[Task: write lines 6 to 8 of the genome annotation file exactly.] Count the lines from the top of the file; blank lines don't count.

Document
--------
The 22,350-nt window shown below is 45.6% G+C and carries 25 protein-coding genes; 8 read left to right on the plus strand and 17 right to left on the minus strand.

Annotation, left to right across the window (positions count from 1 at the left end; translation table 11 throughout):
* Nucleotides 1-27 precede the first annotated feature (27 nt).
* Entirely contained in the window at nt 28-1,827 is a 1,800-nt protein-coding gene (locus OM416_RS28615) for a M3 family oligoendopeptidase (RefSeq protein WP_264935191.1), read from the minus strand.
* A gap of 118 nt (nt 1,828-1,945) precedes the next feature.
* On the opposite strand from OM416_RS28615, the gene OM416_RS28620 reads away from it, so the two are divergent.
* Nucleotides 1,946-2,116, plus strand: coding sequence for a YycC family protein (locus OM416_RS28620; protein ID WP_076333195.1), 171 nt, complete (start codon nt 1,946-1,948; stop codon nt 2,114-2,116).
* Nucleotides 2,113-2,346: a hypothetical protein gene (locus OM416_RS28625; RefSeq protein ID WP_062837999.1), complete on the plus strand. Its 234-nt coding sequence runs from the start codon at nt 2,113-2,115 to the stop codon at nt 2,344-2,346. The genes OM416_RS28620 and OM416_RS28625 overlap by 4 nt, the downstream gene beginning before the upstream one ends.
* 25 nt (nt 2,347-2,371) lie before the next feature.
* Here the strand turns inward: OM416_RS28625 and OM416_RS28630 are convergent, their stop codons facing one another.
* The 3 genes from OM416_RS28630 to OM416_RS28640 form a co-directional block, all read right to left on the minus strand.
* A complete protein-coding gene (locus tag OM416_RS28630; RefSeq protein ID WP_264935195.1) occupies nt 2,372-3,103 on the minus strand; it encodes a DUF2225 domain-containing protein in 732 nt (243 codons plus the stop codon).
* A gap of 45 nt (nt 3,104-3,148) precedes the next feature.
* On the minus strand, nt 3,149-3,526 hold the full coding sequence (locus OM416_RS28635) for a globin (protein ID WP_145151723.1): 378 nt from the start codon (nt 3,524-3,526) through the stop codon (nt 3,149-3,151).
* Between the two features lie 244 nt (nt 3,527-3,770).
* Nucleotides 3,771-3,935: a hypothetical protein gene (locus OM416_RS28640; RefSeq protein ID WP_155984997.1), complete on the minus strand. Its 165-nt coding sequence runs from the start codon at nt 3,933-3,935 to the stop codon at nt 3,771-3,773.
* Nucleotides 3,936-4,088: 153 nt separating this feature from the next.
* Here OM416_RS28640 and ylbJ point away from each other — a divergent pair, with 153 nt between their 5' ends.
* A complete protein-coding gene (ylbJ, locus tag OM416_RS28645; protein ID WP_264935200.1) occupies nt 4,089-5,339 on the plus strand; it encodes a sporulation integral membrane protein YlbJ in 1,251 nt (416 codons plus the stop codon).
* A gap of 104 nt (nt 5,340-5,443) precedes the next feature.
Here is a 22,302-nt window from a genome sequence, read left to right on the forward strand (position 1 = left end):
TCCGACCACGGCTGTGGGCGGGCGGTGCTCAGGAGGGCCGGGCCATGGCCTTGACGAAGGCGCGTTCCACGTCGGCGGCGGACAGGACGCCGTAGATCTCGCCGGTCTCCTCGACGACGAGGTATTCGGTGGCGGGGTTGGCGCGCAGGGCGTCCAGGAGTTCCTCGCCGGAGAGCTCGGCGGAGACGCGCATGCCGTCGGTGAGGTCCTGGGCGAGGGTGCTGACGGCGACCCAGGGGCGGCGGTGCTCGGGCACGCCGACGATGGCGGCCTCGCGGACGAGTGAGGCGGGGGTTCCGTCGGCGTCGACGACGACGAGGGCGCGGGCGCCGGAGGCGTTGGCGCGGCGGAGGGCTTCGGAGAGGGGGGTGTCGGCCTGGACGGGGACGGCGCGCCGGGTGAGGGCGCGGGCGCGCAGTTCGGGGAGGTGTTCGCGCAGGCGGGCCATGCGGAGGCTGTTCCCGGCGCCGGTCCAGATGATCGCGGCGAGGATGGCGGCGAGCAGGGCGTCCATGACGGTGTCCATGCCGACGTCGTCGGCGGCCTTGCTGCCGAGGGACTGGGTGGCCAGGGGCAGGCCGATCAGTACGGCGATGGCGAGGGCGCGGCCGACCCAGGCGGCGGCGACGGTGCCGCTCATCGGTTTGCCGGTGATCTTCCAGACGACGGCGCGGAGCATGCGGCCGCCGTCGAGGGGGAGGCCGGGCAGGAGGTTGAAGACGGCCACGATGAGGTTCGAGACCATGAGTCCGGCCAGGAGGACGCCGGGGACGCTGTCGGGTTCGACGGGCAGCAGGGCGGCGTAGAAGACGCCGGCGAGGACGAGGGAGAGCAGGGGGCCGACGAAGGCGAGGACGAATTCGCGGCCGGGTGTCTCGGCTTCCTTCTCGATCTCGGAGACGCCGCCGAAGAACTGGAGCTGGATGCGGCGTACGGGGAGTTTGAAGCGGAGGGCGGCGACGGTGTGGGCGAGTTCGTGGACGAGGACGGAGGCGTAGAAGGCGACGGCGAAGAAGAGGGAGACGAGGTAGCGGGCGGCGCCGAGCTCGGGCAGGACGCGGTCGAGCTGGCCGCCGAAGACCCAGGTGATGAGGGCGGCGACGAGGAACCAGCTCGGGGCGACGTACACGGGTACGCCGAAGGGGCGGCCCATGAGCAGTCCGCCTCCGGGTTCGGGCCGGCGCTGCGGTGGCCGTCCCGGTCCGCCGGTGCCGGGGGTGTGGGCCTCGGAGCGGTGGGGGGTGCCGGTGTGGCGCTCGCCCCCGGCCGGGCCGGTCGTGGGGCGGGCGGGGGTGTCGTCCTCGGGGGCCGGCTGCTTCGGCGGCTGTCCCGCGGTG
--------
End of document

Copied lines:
* On the opposite strand from OM416_RS28615, the gene OM416_RS28620 reads away from it, so the two are divergent.
* Nucleotides 1,946-2,116, plus strand: coding sequence for a YycC family protein (locus OM416_RS28620; protein ID WP_076333195.1), 171 nt, complete (start codon nt 1,946-1,948; stop codon nt 2,114-2,116).
* Nucleotides 2,113-2,346: a hypothetical protein gene (locus OM416_RS28625; RefSeq protein ID WP_062837999.1), complete on the plus strand. Its 234-nt coding sequence runs from the start codon at nt 2,113-2,115 to the stop codon at nt 2,344-2,346. The genes OM416_RS28620 and OM416_RS28625 overlap by 4 nt, the downstream gene beginning before the upstream one ends.